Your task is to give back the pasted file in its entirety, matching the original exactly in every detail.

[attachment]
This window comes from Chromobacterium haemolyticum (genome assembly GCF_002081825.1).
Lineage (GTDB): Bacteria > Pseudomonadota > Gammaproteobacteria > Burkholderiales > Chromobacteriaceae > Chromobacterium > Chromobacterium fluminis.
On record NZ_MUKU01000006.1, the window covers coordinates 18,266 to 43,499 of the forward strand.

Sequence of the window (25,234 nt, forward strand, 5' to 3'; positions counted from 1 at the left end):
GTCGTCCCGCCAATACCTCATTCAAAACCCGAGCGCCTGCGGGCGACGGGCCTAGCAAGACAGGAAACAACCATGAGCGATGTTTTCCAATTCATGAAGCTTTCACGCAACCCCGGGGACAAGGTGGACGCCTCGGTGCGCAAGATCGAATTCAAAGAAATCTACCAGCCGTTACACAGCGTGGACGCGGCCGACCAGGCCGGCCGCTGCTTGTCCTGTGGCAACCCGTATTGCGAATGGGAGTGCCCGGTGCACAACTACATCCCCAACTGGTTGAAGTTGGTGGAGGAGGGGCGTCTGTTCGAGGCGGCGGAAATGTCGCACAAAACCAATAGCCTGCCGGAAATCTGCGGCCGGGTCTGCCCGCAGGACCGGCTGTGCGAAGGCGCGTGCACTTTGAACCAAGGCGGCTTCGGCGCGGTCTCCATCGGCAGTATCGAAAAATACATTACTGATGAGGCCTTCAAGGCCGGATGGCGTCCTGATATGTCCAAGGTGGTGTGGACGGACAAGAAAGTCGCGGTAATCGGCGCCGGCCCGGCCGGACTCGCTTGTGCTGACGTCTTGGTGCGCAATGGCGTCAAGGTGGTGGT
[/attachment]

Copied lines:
This window comes from Chromobacterium haemolyticum (genome assembly GCF_002081825.1).
Lineage (GTDB): Bacteria > Pseudomonadota > Gammaproteobacteria > Burkholderiales > Chromobacteriaceae > Chromobacterium > Chromobacterium fluminis.
On record NZ_MUKU01000006.1, the window covers coordinates 18,266 to 43,499 of the forward strand.

Sequence of the window (25,234 nt, forward strand, 5' to 3'; positions counted from 1 at the left end):
GTCGTCCCGCCAATACCTCATTCAAAACCCGAGCGCCTGCGGGCGACGGGCCTAGCAAGACAGGAAACAACCATGAGCGATGTTTTCCAATTCATGAAGCTTTCACGCAACCCCGGGGACAAGGTGGACGCCTCGGTGCGCAAGATCGAATTCAAAGAAATCTACCAGCCGTTACACAGCGTGGACGCGGCCGACCAGGCCGGCCGCTGCTTGTCCTGTGGCAACCCGTATTGCGAATGGGAGTGCCCGGTGCACAACTACATCCCCAACTGGTTGAAGTTGGTGGAGGAGGGGCGTCTGTTCGAGGCGGCGGAAATGTCGCACAAAACCAATAGCCTGCCGGAAATCTGCGGCCGGGTCTGCCCGCAGGACCGGCTGTGCGAAGGCGCGTGCACTTTGAACCAAGGCGGCTTCGGCGCGGTCTCCATCGGCAGTATCGAAAAATACATTACTGATGAGGCCTTCAAGGCCGGATGGCGTCCTGATATGTCCAAGGTGGTGTGGACGGACAAGAAAGTCGCGGTAATCGGCGCCGGCCCGGCCGGACTCGCTTGTGCTGACGTCTTGGTGCGCAATGGCGTCAAGGTGGTGGT